By Thursday, April 16th Jason, Justin, Andy, and the team of volunteers had started to execute the operation of the plan. The league’s bookkeeper, Mrs. Lopez, would keep track of the money and set up a PayPal account for the purposes of collecting money from sales of the masks. Kork’s owner reached out to Olmstead Memorial to get a head count of an average shift count for workers in the Emergency Room and in the laboratory services departments. Andy put together a special landing page on Parkview Little League’s website to promote the cloth mask campaign and how to purchase one, but did not divulge what the actual purpose was. Players were asked to write out on a piece of paper their last names and their favorite number and then email to the screenprinting company. Jason and Justin wanted the masks and handwriting to look authentic, so they insisted the player’s own handwriting be used for the masks. Jason and Justin made a video on how to make the cloth masks and Andy posted it to their social media pages, website, and in their newsletter. The league responded with a fever and within one week, 250 players had cut a sleeve off a league supplied game used Parkview Little League player jersey, cut the string to secure the mask, mailed the sleeeves as well as submitted their names and favorite numbers to the screenprinters. Now, the screenprinter had the masks, the names, and it was up to his company to produce one mask per player.
Sunday morning after attending a virtual mass, Mrs. Lopez logged into the league’s PayPal account and strained her eyes to view the total. She looked away from the computer screen and then looked again. Then she got Andy on the phone. “We have a situation,” said Mrs. Lopez. “What happened, is it fraud?” replied Andy. “Not quite, we have over $5000 in our account as of this morning.” she began to read off the orders one by one. “4 masks, 11 masks, 30 masks. People aren’t ordering one mask Andy like we thought. They are ordering a whole family’s worth of masks. And there is an order here from C. Williams, maybe the kid from the St. Raphaels? He ordered 100.” “Mrs. Lopez, that is a good problem to have,” and Andy hung up and group texted Jason and Justin. “You boys should be really proud of yourselves and your idea, this thing is amazing and growing so huge. I think Williams from the Yanks just bought a bunch of them.” The boys each hopped on their laptops and looked up Chris Williams on Twitter. Sure enough, he had posted the Parkview Little League Mask Campaign and that he was a huge supporter of local Rhode Island baseball. The boys screamed out simultaneously and then returned to Andy and the group text. “How is the screenprinting going?” asked Jason. “Boys, better than we thought. The cost per sleeve along with the stitching is less than $1 per mask and they are already shipping out orders. Everything is going to plan. Now, we just need to figure out when we do the dinner at your parent’s work. Are there days that they are working at the same time in the hospital?”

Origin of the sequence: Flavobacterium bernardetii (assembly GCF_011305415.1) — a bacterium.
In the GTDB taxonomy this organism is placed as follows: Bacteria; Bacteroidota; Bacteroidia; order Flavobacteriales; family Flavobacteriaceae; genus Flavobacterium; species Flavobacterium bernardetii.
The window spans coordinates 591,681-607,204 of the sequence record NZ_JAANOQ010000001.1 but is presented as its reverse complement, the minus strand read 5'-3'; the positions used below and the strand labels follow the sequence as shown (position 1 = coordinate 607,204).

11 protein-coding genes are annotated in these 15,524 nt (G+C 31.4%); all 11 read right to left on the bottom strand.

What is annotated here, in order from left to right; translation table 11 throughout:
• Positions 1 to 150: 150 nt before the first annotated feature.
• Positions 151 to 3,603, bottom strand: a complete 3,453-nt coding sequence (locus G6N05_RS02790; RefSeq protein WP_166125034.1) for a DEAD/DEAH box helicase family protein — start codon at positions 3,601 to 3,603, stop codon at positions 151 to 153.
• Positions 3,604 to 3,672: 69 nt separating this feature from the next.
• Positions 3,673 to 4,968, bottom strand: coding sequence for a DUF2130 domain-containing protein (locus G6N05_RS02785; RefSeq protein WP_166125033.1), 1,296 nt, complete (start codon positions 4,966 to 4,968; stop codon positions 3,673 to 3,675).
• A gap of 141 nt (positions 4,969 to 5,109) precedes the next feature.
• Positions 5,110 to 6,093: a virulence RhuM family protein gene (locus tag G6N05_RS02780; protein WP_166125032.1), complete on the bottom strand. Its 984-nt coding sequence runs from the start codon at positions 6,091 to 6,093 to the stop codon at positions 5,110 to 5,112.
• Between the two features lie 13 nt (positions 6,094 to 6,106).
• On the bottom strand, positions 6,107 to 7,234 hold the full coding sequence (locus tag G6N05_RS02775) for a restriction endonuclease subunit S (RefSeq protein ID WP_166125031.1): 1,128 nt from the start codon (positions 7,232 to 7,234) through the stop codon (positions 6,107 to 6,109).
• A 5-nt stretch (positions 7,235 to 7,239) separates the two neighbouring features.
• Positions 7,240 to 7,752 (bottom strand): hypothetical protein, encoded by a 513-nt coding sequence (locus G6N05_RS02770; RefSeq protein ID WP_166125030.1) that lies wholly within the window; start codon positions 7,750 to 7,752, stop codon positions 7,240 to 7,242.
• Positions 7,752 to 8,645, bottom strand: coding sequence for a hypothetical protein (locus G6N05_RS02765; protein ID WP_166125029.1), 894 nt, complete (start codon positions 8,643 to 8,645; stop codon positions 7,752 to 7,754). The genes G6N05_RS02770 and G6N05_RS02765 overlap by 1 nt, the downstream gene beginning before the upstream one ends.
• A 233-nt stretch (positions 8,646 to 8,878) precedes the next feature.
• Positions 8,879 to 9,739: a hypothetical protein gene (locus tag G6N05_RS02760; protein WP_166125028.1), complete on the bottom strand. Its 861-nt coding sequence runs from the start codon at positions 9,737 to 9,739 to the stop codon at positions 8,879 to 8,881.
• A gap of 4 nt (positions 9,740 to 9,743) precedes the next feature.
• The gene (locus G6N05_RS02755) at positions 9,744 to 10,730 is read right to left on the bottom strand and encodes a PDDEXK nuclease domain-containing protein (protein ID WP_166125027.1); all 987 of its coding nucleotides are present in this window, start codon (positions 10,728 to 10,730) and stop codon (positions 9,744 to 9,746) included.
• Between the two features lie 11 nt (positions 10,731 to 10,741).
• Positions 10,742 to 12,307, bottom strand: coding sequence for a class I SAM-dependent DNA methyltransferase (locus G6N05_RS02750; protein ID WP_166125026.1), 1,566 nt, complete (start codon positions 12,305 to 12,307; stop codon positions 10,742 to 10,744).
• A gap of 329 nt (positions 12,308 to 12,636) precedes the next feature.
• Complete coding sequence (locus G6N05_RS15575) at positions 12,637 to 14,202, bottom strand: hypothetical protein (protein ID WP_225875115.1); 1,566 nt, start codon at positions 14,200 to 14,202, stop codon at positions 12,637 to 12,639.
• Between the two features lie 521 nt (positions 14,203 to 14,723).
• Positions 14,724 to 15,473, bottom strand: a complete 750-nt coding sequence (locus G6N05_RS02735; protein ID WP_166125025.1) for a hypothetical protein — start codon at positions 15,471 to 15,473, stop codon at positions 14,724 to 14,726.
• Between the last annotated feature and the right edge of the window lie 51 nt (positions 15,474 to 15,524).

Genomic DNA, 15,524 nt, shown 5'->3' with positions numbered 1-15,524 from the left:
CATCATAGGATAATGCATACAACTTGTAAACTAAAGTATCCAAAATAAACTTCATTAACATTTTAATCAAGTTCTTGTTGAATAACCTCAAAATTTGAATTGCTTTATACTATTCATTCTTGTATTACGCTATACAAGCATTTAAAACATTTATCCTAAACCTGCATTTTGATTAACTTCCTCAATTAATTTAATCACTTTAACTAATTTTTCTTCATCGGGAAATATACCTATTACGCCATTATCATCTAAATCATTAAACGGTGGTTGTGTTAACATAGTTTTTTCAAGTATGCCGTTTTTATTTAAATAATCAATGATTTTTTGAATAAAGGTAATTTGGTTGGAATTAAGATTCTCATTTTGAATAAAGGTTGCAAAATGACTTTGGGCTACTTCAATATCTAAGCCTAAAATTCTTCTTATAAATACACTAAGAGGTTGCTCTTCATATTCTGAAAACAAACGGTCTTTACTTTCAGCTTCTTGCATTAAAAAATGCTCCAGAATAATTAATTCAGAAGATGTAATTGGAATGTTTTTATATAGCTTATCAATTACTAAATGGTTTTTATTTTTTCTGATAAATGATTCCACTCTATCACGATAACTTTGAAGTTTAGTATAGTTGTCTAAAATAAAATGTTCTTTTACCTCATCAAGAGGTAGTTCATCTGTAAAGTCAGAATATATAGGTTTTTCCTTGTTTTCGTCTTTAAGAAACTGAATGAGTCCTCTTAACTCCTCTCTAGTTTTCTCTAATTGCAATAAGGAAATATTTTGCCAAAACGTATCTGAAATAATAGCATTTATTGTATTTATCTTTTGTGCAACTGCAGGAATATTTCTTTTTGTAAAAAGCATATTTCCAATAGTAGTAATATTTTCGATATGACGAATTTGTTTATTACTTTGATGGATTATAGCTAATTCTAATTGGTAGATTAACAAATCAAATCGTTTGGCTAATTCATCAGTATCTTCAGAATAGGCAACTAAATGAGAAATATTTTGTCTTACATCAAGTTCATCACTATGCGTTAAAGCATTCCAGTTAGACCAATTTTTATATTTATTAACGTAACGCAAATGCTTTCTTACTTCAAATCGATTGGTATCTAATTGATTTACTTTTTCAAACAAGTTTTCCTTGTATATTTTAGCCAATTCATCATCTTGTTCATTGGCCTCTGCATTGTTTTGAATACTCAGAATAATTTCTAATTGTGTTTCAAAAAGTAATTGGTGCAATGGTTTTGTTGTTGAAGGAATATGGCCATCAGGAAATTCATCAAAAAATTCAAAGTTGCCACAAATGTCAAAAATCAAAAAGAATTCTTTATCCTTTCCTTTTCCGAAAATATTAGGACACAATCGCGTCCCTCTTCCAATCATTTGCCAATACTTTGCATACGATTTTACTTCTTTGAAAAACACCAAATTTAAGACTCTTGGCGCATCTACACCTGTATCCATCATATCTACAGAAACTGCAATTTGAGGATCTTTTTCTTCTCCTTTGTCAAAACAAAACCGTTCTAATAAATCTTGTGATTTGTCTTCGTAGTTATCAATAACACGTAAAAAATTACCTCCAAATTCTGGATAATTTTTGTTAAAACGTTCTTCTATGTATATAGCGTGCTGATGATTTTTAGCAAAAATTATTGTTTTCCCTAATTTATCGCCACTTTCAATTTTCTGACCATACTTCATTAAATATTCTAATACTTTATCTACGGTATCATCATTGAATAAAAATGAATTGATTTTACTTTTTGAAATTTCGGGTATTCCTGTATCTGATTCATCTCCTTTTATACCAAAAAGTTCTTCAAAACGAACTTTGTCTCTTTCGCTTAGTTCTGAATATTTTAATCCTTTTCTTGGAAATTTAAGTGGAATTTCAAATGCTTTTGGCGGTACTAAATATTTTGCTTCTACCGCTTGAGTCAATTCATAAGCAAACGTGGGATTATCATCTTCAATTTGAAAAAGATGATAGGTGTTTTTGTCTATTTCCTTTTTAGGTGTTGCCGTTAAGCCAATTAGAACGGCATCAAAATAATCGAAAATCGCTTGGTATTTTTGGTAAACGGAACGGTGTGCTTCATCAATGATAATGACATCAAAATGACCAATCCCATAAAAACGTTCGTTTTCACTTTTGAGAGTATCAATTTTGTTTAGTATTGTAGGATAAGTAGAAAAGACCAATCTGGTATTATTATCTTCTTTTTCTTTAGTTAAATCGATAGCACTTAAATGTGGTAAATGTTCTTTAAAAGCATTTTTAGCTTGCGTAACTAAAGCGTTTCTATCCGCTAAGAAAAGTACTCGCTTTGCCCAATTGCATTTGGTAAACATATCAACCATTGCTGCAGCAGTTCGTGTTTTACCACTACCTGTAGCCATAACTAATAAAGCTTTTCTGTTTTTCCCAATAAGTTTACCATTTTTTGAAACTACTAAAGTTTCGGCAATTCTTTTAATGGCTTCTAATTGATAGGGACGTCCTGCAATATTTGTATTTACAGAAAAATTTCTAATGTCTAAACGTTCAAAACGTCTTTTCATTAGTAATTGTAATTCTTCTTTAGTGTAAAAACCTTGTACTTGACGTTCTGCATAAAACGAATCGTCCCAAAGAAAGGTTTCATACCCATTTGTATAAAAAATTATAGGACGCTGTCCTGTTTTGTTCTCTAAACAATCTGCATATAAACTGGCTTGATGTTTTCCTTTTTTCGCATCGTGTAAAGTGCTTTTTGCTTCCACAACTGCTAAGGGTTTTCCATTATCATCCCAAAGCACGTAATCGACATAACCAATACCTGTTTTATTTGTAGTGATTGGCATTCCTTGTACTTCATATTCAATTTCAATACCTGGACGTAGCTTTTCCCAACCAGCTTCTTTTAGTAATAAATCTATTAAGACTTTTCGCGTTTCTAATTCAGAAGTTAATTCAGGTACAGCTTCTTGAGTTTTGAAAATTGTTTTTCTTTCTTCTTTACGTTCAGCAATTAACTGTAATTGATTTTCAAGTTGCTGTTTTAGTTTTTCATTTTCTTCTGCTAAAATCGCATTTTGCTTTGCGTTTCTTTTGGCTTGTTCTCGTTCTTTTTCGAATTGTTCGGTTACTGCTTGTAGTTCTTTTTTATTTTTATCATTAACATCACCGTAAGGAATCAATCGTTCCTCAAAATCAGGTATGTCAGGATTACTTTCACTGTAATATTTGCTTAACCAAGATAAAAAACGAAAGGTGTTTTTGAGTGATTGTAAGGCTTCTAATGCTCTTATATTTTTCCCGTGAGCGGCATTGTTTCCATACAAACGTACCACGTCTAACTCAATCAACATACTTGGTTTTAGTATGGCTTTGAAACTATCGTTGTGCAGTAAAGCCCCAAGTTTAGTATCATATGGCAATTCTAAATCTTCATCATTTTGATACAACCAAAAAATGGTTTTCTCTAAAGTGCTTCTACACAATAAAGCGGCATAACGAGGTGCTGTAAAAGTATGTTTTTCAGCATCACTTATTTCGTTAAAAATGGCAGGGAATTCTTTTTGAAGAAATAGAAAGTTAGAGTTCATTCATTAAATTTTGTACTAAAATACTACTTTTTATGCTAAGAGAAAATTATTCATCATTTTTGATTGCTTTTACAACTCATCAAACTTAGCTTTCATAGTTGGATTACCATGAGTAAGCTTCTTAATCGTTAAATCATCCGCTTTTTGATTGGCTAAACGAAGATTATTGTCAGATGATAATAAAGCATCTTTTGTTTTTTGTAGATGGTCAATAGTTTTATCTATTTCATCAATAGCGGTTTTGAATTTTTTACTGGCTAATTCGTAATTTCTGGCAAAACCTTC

Jason and Justin polled their parents about their work schedule. Saturday, April 25th both would be at the hospital around 3pm. Jason’s Dad had a 8 to 5 shift and Justin’s Mom was 12 to 9. So it was set. Saturday, April 25th just two weeks from a cancelled Parkview Little League Opening Day, just two weeks from one of the biggest disappointments in the young lives of Jason and Justin, a renewed excitement began to build in anticipation of an amazing tribute to their parents and the dedicated medical staff at Olmstead Memorial. The boys got the volunteer group and Kork’s in a group chat online, gave them the date, and gave each volunteer an assignment for that Saturday. Flowers to be handed out, the delivery truck set up, a parade of cars with the expressed directions of keeping social distancing, picking a wide range of food from Kork’s menu, details after details flowing out of the young and intelligent and respectful and incredible minds of two 12 year old Parkview Little Leaguers.